I am especially guilty of this. The Japanese say, “Fall seven times, stand up eight.” For much of my life, I have worked to live by this proverb. When I faced injury or rejection, I always tried to see the opportunity within hours of the hit. I am not very good at staying down for long. I like to pick myself back up again and keep moving, keep busy, keep doing things and searching for new goals when an old one doesn’t work out.

I am not very good at sitting with emotional pain, but in the last number of months, I have learned. Emotions are funny things. If we do not deal with our feelings as they come up, they will get stuck in our bodies, potentially causing physical weakness or pain or injury. As I am working through a long-term physical injury of my own, I am learning to observe sensations as they come up, which effectively triggers memories. Sometimes someone would make me feel uneasy or angered by what they said. Never speaking up for what I was feeling, I would shove it down and hold tension in my right shoulder instead.

Most of all, I have been struggling with a lack of confidence in myself. Read: constantly standing with poor posture, slightly deflated to make my body seem smaller than it really is.

Ah, Doubt, my old friend. That little voice in your head that constantly undermines everything you do and likes to ask you if you’re really good enough. Like, are you sure? I saw this person over there and they’re way better than you at this thing you’ve only been doing for three years. I mean, yes, they have double your experience but anything you do is worthless next to them, so what’s the point?

Yes, I am a writer. But that phrase carries with it a little more doubt than it did eleven years ago. This is a curious phenomenon – I’ve put in thousands of hours into honing my craft and yet…Doubt sees my experience as nothing. Worthless. It has been a challenge for me to validate my experience because there are no degrees behind my name. I did not graduate from university with a BA in Creative Writing. I did not go to grad school to become a certified Poet or novelist or writer of creative non-fiction. I’ve opted to attend the school of life instead, and I’ve thoroughly enjoyed my education thus far. The best part is this: it’s never-ending.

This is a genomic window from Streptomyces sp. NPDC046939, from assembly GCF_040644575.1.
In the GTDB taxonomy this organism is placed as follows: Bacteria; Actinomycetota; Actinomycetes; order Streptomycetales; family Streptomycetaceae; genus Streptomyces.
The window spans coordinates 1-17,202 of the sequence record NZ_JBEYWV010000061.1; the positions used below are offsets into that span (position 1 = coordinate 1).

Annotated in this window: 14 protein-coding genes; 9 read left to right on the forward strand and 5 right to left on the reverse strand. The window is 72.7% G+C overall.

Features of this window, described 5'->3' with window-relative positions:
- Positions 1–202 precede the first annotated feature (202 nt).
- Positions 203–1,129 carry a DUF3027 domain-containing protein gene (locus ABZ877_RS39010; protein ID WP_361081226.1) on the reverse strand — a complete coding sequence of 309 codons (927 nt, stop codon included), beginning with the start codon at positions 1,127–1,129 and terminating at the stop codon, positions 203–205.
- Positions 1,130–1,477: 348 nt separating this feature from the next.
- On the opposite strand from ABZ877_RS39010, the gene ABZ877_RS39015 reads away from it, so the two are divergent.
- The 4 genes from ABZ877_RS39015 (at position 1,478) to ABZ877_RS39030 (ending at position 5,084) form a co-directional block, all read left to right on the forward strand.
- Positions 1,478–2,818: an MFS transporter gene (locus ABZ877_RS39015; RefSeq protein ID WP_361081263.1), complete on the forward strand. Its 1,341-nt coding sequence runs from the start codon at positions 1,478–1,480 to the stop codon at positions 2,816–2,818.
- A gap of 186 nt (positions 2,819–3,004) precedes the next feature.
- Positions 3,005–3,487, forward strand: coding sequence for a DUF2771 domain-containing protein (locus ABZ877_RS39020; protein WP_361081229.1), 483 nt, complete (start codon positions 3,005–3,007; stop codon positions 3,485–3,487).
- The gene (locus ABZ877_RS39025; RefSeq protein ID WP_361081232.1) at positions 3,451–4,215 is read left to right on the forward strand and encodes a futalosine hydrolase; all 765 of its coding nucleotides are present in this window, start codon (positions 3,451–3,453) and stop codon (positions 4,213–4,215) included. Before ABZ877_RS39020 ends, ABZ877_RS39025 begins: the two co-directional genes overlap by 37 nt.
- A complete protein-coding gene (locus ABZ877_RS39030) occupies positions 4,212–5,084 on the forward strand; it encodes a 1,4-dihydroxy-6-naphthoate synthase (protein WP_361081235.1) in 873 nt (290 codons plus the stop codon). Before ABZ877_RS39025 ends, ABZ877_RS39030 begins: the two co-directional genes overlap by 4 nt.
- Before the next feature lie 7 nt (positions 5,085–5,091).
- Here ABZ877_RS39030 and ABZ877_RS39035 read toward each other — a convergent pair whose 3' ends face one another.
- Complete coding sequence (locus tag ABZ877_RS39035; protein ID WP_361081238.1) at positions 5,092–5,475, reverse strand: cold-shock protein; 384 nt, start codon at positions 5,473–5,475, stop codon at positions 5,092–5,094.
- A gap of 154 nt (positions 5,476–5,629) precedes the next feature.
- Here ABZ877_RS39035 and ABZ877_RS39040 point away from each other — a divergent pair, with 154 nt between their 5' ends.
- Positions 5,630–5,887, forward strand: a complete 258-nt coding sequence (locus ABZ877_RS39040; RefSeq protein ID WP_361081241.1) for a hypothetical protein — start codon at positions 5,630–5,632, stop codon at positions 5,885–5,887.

I am a writer because I write. Not because I have some paper hanging on my wall that says I am a writer. In fact, it is entirely possible that I have more experience than some people who do. And I do not say that to be cocky, I am just stating a fact. I am a writer because I write and I will continue to write and share my writing for as long as I have things to say.

Yes, there will be periods where I am not feeling inspired. Yes, there will be hard days. But I can and will choose to show up anyway.

There is a fine balance between being kind to yourself and making excuses on a daily basis. I was falling into the later until this morning when I woke up and declared I would write (and publish) this essay. This is a balance I am continually seeking to find – life is changing all the time. If there is one thing these last few weeks have taught me, it is this: choose your commitments wisely. If you make a promise to yourself you will do something, the follow through is the most important part. This is how we build confidence in ourselves. This is how we learn to trust.